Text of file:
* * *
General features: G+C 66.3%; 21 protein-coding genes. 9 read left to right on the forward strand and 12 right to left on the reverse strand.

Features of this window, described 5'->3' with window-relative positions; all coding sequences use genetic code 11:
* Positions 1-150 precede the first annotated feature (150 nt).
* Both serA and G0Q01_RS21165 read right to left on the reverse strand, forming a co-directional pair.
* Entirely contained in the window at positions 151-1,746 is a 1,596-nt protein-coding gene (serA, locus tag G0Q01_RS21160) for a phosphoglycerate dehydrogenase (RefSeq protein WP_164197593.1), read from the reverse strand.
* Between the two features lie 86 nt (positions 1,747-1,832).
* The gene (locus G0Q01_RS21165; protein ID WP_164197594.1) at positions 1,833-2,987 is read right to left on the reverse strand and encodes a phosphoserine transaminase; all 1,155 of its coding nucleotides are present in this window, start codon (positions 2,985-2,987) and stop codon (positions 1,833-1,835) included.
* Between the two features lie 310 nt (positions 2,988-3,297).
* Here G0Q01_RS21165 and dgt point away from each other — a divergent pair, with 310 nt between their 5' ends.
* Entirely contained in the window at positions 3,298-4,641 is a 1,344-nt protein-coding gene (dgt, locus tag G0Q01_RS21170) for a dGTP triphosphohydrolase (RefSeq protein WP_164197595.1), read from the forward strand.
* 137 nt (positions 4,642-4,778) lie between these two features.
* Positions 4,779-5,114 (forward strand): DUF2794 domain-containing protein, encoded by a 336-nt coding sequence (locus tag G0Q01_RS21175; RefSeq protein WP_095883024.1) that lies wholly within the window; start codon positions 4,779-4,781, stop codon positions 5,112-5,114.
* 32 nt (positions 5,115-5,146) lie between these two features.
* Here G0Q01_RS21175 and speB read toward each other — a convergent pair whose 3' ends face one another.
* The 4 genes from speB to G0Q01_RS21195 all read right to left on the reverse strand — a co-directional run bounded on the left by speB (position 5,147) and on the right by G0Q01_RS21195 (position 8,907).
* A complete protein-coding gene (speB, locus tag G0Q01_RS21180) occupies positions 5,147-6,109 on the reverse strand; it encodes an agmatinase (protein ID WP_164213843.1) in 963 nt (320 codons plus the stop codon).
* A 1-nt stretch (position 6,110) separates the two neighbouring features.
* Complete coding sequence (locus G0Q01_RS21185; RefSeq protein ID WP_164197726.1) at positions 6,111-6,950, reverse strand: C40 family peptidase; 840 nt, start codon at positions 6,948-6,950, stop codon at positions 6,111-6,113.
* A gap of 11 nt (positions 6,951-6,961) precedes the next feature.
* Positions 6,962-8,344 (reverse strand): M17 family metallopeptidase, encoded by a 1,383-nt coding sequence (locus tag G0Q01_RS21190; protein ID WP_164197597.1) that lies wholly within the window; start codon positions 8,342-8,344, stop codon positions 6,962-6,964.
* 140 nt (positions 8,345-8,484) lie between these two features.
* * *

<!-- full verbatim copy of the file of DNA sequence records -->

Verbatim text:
General features: G+C 66.3%; 21 protein-coding genes. 9 read left to right on the forward strand and 12 right to left on the reverse strand.

Features of this window, described 5'->3' with window-relative positions; all coding sequences use genetic code 11:
* Positions 1-150 precede the first annotated feature (150 nt).
* Both serA and G0Q01_RS21165 read right to left on the reverse strand, forming a co-directional pair.
* Entirely contained in the window at positions 151-1,746 is a 1,596-nt protein-coding gene (serA, locus tag G0Q01_RS21160) for a phosphoglycerate dehydrogenase (RefSeq protein WP_164197593.1), read from the reverse strand.
* Between the two features lie 86 nt (positions 1,747-1,832).
* The gene (locus G0Q01_RS21165; protein ID WP_164197594.1) at positions 1,833-2,987 is read right to left on the reverse strand and encodes a phosphoserine transaminase; all 1,155 of its coding nucleotides are present in this window, start codon (positions 2,985-2,987) and stop codon (positions 1,833-1,835) included.
* Between the two features lie 310 nt (positions 2,988-3,297).
* Here G0Q01_RS21165 and dgt point away from each other — a divergent pair, with 310 nt between their 5' ends.
* Entirely contained in the window at positions 3,298-4,641 is a 1,344-nt protein-coding gene (dgt, locus tag G0Q01_RS21170) for a dGTP triphosphohydrolase (RefSeq protein WP_164197595.1), read from the forward strand.
* 137 nt (positions 4,642-4,778) lie between these two features.
* Positions 4,779-5,114 (forward strand): DUF2794 domain-containing protein, encoded by a 336-nt coding sequence (locus tag G0Q01_RS21175; RefSeq protein WP_095883024.1) that lies wholly within the window; start codon positions 4,779-4,781, stop codon positions 5,112-5,114.
* 32 nt (positions 5,115-5,146) lie between these two features.
* Here G0Q01_RS21175 and speB read toward each other — a convergent pair whose 3' ends face one another.
* The 4 genes from speB to G0Q01_RS21195 all read right to left on the reverse strand — a co-directional run bounded on the left by speB (position 5,147) and on the right by G0Q01_RS21195 (position 8,907).
* A complete protein-coding gene (speB, locus tag G0Q01_RS21180) occupies positions 5,147-6,109 on the reverse strand; it encodes an agmatinase (protein ID WP_164213843.1) in 963 nt (320 codons plus the stop codon).
* A 1-nt stretch (position 6,110) separates the two neighbouring features.
* Complete coding sequence (locus G0Q01_RS21185; RefSeq protein ID WP_164197726.1) at positions 6,111-6,950, reverse strand: C40 family peptidase; 840 nt, start codon at positions 6,948-6,950, stop codon at positions 6,111-6,113.
* A gap of 11 nt (positions 6,951-6,961) precedes the next feature.
* Positions 6,962-8,344 (reverse strand): M17 family metallopeptidase, encoded by a 1,383-nt coding sequence (locus tag G0Q01_RS21190; protein ID WP_164197597.1) that lies wholly within the window; start codon positions 8,342-8,344, stop codon positions 6,962-6,964.
* 140 nt (positions 8,345-8,484) lie between these two features.